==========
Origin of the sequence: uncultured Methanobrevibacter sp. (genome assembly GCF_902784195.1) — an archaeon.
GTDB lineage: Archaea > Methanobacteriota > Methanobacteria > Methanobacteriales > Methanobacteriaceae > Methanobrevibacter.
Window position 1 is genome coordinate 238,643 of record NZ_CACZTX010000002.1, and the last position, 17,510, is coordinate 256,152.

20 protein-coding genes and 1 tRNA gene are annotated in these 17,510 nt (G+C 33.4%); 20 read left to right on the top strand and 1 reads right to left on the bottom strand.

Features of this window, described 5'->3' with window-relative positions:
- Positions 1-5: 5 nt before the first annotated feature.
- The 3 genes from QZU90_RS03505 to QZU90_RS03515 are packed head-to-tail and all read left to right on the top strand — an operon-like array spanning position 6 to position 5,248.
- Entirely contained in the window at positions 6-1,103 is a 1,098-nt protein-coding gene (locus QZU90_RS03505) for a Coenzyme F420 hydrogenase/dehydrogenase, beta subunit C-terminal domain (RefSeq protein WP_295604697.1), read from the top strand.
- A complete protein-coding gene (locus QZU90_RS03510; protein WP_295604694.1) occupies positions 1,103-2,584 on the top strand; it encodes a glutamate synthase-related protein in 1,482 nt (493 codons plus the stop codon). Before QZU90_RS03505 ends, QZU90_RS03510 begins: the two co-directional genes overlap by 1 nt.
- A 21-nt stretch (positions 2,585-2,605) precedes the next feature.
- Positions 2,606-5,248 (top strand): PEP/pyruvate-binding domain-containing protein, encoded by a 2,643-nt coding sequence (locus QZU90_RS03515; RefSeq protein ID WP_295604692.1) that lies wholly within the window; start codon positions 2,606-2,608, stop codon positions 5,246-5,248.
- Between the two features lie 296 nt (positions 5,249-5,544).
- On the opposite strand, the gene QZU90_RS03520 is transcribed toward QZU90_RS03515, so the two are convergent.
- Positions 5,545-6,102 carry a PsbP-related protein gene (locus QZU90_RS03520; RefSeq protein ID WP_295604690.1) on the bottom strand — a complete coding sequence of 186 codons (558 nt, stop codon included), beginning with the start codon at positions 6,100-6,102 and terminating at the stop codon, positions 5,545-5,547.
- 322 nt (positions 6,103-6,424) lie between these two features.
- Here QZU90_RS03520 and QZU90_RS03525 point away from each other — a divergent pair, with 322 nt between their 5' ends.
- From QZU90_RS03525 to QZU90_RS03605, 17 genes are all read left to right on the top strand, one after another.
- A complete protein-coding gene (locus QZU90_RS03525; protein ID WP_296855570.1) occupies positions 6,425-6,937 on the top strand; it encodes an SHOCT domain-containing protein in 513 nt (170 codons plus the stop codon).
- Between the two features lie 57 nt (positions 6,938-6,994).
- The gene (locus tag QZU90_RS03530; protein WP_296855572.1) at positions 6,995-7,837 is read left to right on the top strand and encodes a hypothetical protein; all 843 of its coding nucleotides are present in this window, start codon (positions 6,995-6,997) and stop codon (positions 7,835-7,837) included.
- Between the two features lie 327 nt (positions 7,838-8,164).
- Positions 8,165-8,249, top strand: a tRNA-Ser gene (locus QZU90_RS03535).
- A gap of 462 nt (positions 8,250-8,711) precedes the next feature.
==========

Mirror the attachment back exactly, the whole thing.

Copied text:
Origin of the sequence: uncultured Methanobrevibacter sp. (genome assembly GCF_902784195.1) — an archaeon.
GTDB lineage: Archaea > Methanobacteriota > Methanobacteria > Methanobacteriales > Methanobacteriaceae > Methanobrevibacter.
Window position 1 is genome coordinate 238,643 of record NZ_CACZTX010000002.1, and the last position, 17,510, is coordinate 256,152.

20 protein-coding genes and 1 tRNA gene are annotated in these 17,510 nt (G+C 33.4%); 20 read left to right on the top strand and 1 reads right to left on the bottom strand.

Features of this window, described 5'->3' with window-relative positions:
- Positions 1-5: 5 nt before the first annotated feature.
- The 3 genes from QZU90_RS03505 to QZU90_RS03515 are packed head-to-tail and all read left to right on the top strand — an operon-like array spanning position 6 to position 5,248.
- Entirely contained in the window at positions 6-1,103 is a 1,098-nt protein-coding gene (locus QZU90_RS03505) for a Coenzyme F420 hydrogenase/dehydrogenase, beta subunit C-terminal domain (RefSeq protein WP_295604697.1), read from the top strand.
- A complete protein-coding gene (locus QZU90_RS03510; protein WP_295604694.1) occupies positions 1,103-2,584 on the top strand; it encodes a glutamate synthase-related protein in 1,482 nt (493 codons plus the stop codon). Before QZU90_RS03505 ends, QZU90_RS03510 begins: the two co-directional genes overlap by 1 nt.
- A 21-nt stretch (positions 2,585-2,605) precedes the next feature.
- Positions 2,606-5,248 (top strand): PEP/pyruvate-binding domain-containing protein, encoded by a 2,643-nt coding sequence (locus QZU90_RS03515; RefSeq protein ID WP_295604692.1) that lies wholly within the window; start codon positions 2,606-2,608, stop codon positions 5,246-5,248.
- Between the two features lie 296 nt (positions 5,249-5,544).
- On the opposite strand, the gene QZU90_RS03520 is transcribed toward QZU90_RS03515, so the two are convergent.
- Positions 5,545-6,102 carry a PsbP-related protein gene (locus QZU90_RS03520; RefSeq protein ID WP_295604690.1) on the bottom strand — a complete coding sequence of 186 codons (558 nt, stop codon included), beginning with the start codon at positions 6,100-6,102 and terminating at the stop codon, positions 5,545-5,547.
- 322 nt (positions 6,103-6,424) lie between these two features.
- Here QZU90_RS03520 and QZU90_RS03525 point away from each other — a divergent pair, with 322 nt between their 5' ends.
- From QZU90_RS03525 to QZU90_RS03605, 17 genes are all read left to right on the top strand, one after another.
- A complete protein-coding gene (locus QZU90_RS03525; protein ID WP_296855570.1) occupies positions 6,425-6,937 on the top strand; it encodes an SHOCT domain-containing protein in 513 nt (170 codons plus the stop codon).
- Between the two features lie 57 nt (positions 6,938-6,994).
- The gene (locus tag QZU90_RS03530; protein WP_296855572.1) at positions 6,995-7,837 is read left to right on the top strand and encodes a hypothetical protein; all 843 of its coding nucleotides are present in this window, start codon (positions 6,995-6,997) and stop codon (positions 7,835-7,837) included.
- Between the two features lie 327 nt (positions 7,838-8,164).
- Positions 8,165-8,249, top strand: a tRNA-Ser gene (locus QZU90_RS03535).
- A gap of 462 nt (positions 8,250-8,711) precedes the next feature.